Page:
Legislation pending to stop hate speech on Jacksonville buildings
Jax is addressing the problem — finally. Image via Reddit.

Reddit image Jax antisemitism
The bill will be filed on an emergency basis.

The Jacksonville Jaguars’ Saturday night playoff victory was not without controversy outside the stadium.

A swastika and a cross were projected on the CSX building downtown, the latest message in a series of white supremacist provocations displayed on local structures during high-profile football games.

Currently, local ordinance lacks a mechanism to impose criminal penalties on responsible parties. But change is coming.

District 13 Republican Rory Diamond said Monday he would sponsor legislation that would impose penalties on parties responsible for messages, including the swastika and the cross projected Saturday night, and similar messages that marred last year’s Florida-Georgia football game held in Jacksonville.

But it turns out Diamond was beaten to the punch, with District 5 Republican LeAnna Gutierrez Cumber set to introduce legislation targeting this “awful antisemitism.”

“To make sure that this does not continue to happen, and businesses are not subjected to this, but most importantly, the Jewish community and this city is not subjected to this just awful antisemitism,” Cumber told Action News Jax on Monday.

Cumber has been drafting the bill since Sunday, and she expects to introduce it on an emergency basis, she told Florida Politics on Tuesday.

The legislation would remedy an apparent gap in local ordinance that has, at least up until now, allowed people to project hate speech with legal impunity.

“At this time, the Sheriff’s Office has not identified any crimes having been committed; the comments displayed do not include any type of threat and are protected by the First Amendment,” Jacksonville Sheriff’s Office Public Information Officer T.N. Dash said in an email to CNN after the incident last October. “We will continue to monitor any reports of this nature to determine if they rise to level of a criminal nature.”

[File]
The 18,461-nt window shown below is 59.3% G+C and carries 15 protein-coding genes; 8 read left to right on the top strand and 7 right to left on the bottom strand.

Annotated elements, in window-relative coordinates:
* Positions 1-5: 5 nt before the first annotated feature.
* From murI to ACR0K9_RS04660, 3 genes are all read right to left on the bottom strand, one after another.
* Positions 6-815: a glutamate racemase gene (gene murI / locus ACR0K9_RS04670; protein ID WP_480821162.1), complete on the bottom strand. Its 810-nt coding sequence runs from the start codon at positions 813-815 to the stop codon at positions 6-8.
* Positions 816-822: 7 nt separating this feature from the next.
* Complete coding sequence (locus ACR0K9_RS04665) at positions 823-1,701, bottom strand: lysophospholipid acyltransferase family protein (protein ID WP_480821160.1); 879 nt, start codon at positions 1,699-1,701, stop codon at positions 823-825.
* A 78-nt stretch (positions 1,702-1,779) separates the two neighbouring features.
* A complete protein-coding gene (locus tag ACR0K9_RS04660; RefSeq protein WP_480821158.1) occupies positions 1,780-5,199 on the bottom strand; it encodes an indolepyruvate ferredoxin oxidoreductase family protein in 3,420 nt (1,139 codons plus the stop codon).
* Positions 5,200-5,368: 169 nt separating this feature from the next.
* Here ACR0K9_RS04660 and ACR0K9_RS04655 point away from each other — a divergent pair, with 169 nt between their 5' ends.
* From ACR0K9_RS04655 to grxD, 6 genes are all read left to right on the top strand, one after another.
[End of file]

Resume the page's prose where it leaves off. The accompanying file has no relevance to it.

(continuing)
CSX offered a statement condemning the messages displayed on its building.

“The increased acts of antisemitism in Jacksonville are unacceptable. They are an appalling display of intolerance, which sows hatred and undermines our greatest strength — our diversity,” CSX said in a statement to Action News Jax.

While the lack of a local enforcement mechanism has thus far been a sticking point in stopping this activity, new legislation may finally offer recourse to city leaders increasingly frustrated by this troubling trend.

A.G. Gancarski

A.G. Gancarski has written for FloridaPolitics.com since 2014. He is based in Northeast Florida. He can be reached at [email protected] or on Twitter: @AGGancarski


9 comments

  • Concerned Citizen

    January 17, 2023 at 7:20 am

    Nice to see someone take Lead on this

  • Joe Corsin

    January 17, 2023 at 9:41 am

    Florida is full of far right trolls. Neo nazis use “rights” such a “freedom of speech” to commit crimes against society and inconvenience as many people as possible for their own entertainment. Does an animal have first amendment rights? Ok well then why are these animals granted rights the same as people? Right wingers and so called Christian nationalists are animals.

    • Gasd akikes

      January 17, 2023 at 1:37 pm

      GAS YOU

    • Jb

      January 18, 2023 at 9:51 am

      Hmmm. Dehumanizing others and calling for stripping them of their rights? Sound familiar?

  • Bill Hawthorne

    January 17, 2023 at 1:41 pm

    If this bill passes, does this mean that Ben Frazier will not be allowed to return to City Hall?

  • John 8:44

    January 17, 2023 at 2:41 pm

    This bill will violate the 1st Amendment and will not stop this from happening and will be challenged.

    • Jason ESQ

      January 19, 2023 at 12:37 pm

      Obviously you are not a legal professional. Stick to whatever it is you actually know.

      • Goy imknow

        January 21, 2023 at 11:11 am

        Well Jason, it is obvious you are an invader, and do not know about the U.S. Constitution, that us U.S. citizens learned in an English based school. Local ordinances or state laws can not infringe on the U.S Constitution. This is what is called, Unconstitutional. Entiendes ahora?

  • Goy imknow

    January 21, 2023 at 11:26 am

    Low IQ government employees, aka mentally challenged exhibitionists, will always attempt to score public points, however it is exceptionally rare they ever get to keep them. They are more than welcome to draft / enact whatever bill / ordinance they idiotically believe will survive… it will not.

Comments are closed.


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